Step 3: Re-read the book straight through as many times as you need, supplementing it with the following resources for each particular part of the book (thanks Jeffrey Mann, Lynn Blake, and The Swing Engineer for many of these explanations).  Please note that I have omitted a few of the chapters and cross-references, mainly because they are simple enough to understand without additional guidance (note: many of the links below are cross-referenced numbers, which you will be able to quickly navigate to once you have purchased the book):

Step 4: Get working on your basic motion!!!  From what I've noticed in my many years of playing golf, 99% of golfers have a faulty basic motion, therefore, I am suggesting this as a starting point.  After you have mastered the basic motion, you can move on to building the rest of your golf swing!

Applying The Golfing Machine to your Game

With a book so complex by nature, it often begs the question as to how one can make this knowledge useful for their own game?  Homer specifically states in the book that there is far too much information in the book for one golfer to apply across his/her entire game, so where do we even start?

After personally experimenting around with many of the concepts, I have come up with a basic framework for understanding and implementing the knowledge in this book to my own game.  Below is a quick summary that will hopefully aid you in your process:

Swinging vs. Hitting

Now, if you go online and read about The Golfing Machine long enough, you'll realize that swinging and hitting is not quite as black and white as Homer Kelley first stated.  That being said, we must give some credence to the idea, and decide which type of golf swing more closely resembles our own games.

The reason I find it useful to determine which type of golf you are is primarily for the one-arm drill that I do around the chipping green.  Since I would classify myself under the "swinging" category, I will hit 10 yard pitch shots with only my left arm several times a week.  If you were a "hitter," I would recommend hitting pitch shots with only your right hand, maintaining the flying wedges through impact.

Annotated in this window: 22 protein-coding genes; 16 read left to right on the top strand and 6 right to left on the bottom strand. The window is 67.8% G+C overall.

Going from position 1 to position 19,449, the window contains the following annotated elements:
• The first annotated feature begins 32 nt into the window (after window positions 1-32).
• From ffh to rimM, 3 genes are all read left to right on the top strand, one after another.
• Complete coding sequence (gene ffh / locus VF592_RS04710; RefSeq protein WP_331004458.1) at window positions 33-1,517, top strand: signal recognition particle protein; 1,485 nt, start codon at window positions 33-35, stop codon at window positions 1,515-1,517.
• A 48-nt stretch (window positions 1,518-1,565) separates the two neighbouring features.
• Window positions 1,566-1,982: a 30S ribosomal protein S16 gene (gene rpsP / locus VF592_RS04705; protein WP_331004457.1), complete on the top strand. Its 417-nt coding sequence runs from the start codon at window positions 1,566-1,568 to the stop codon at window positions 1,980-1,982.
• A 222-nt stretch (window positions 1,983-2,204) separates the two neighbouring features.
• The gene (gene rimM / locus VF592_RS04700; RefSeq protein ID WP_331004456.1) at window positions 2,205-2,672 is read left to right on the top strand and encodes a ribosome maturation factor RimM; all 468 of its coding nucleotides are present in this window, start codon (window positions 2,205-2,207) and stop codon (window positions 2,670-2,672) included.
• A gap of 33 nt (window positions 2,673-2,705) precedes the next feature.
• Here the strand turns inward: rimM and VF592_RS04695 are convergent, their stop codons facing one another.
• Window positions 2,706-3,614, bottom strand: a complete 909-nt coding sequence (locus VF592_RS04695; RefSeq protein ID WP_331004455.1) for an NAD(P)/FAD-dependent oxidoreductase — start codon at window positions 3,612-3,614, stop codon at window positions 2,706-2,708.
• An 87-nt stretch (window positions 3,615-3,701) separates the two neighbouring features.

Additionally, once you know which type of golfer you are, you can then pair this with backswing types and release actions.

Release (hinge) Actions

The second thing that I recommend doing is working on all three hinge actions:

Teach your body the differences between them.  After you have become comfortable with all three, you will be amazed at how many possibilities open up for you on the golf course; especially around the greens.

For example, if I want to hit a cut shot, I will use angled hinging (since I use a "swinging" motion with a neutral grip, this produces a cut spin on the ball with a normal setup).  Another application would be the use of vertical hinging when I want to hit a high, soft pitch shot to a short-sided pin.

**Distinction: One thing that I must note is that Homer Kelley recommends that the "swinger" use horizontal hinging, while the "hitter" use angled hinging, as these are "natural" given these swing types.  Although these are helpful guidelines, they are not absolute rules to follow.  Get creative and experiment with different combinations on your own!

Work on your "optimal plane"

I have written a post on the optimal plane which explains this in more detail.

Experiment with Power Accumulators around the greens

Another useful application from the book can be found around the greens.  By eliminating (or "zeroing out" as Homer calls it) certain power accumulators, you can add a layer of finesse to your short game.

For example, when hitting bump and runs, I will completely eliminate the third power accumulator, which tightens the dispersion on my shots significantly.  Per 6-B-3-B in the text, zeroing out this accumulator simply means using a "low power" grip as I explain in this post.


I couldn't possibly cover everything that I wanted to in this short booklet, but I hope that it has been helpful to anyone looking to understand The Golfing Machine in greater detail.  By no means will the read be "easy," but at least with the resources listed herein, you will be better equipped to decipher Homer's esoteric vernacular throughout the book.

As always, drop me a line with any questions!

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Hey, I‘m Zach, the founder of The DIY Golfer! I created this site while playing D1 collegiate golf with a simple mission—I wanted to learn the golf swing and get better at golf myself.

Fast forward a few years, and my “journal“, The DIY Golfer, has been viewed by millions of golfers worldwide looking to do the same with their games. my mission is to make golfers more consistent in just a few hours a week through advanced practice strategies and timeless, first-principle golf instruction.